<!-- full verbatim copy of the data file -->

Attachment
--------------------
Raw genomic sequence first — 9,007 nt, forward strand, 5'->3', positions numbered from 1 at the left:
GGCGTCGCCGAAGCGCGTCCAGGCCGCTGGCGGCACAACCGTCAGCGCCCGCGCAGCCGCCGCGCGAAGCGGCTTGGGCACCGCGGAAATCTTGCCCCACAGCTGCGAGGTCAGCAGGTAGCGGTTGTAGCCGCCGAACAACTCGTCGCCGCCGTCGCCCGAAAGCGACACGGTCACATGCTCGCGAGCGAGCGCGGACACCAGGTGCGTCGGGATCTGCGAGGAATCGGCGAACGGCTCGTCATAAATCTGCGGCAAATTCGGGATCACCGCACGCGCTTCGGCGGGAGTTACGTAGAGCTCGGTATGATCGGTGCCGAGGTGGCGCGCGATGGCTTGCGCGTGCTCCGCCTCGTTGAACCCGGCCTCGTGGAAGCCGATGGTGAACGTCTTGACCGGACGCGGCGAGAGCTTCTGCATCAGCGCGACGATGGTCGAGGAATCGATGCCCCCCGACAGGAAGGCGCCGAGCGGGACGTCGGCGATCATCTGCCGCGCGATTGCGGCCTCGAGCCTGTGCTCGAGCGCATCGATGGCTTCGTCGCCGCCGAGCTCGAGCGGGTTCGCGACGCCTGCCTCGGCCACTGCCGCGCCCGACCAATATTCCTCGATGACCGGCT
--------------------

Raw genomic sequence first — 9,007 nt, forward strand, 5'->3', positions numbered from 1 at the left:
GGCGTCGCCGAAGCGCGTCCAGGCCGCTGGCGGCACAACCGTCAGCGCCCGCGCAGCCGCCGCGCGAAGCGGCTTGGGCACCGCGGAAATCTTGCCCCACAGCTGCGAGGTCAGCAGGTAGCGGTTGTAGCCGCCGAACAACTCGTCGCCGCCGTCGCCCGAAAGCGACACGGTCACATGCTCGCGAGCGAGCGCGGACACCAGGTGCGTCGGGATCTGCGAGGAATCGGCGAACGGCTCGTCATAAATCTGCGGCAAATTCGGGATCACCGCACGCGCTTCGGCGGGAGTTACGTAGAGCTCGGTATGATCGGTGCCGAGGTGGCGCGCGATGGCTTGCGCGTGCTCCGCCTCGTTGAACCCGGCCTCGTGGAAGCCGATGGTGAACGTCTTGACCGGACGCGGCGAGAGCTTCTGCATCAGCGCGACGATGGTCGAGGAATCGATGCCCCCCGACAGGAAGGCGCCGAGCGGGACGTCGGCGATCATCTGCCGCGCGATTGCGGCCTCGAGCCTGTGCTCGAGCGCATCGATGGCTTCGTCGCCGCCGAGCTCGAGCGGGTTCGCGACGCCTGCCTCGGCCACTGCCGCGCCCGACCAATATTCCTCGATGACCGGCT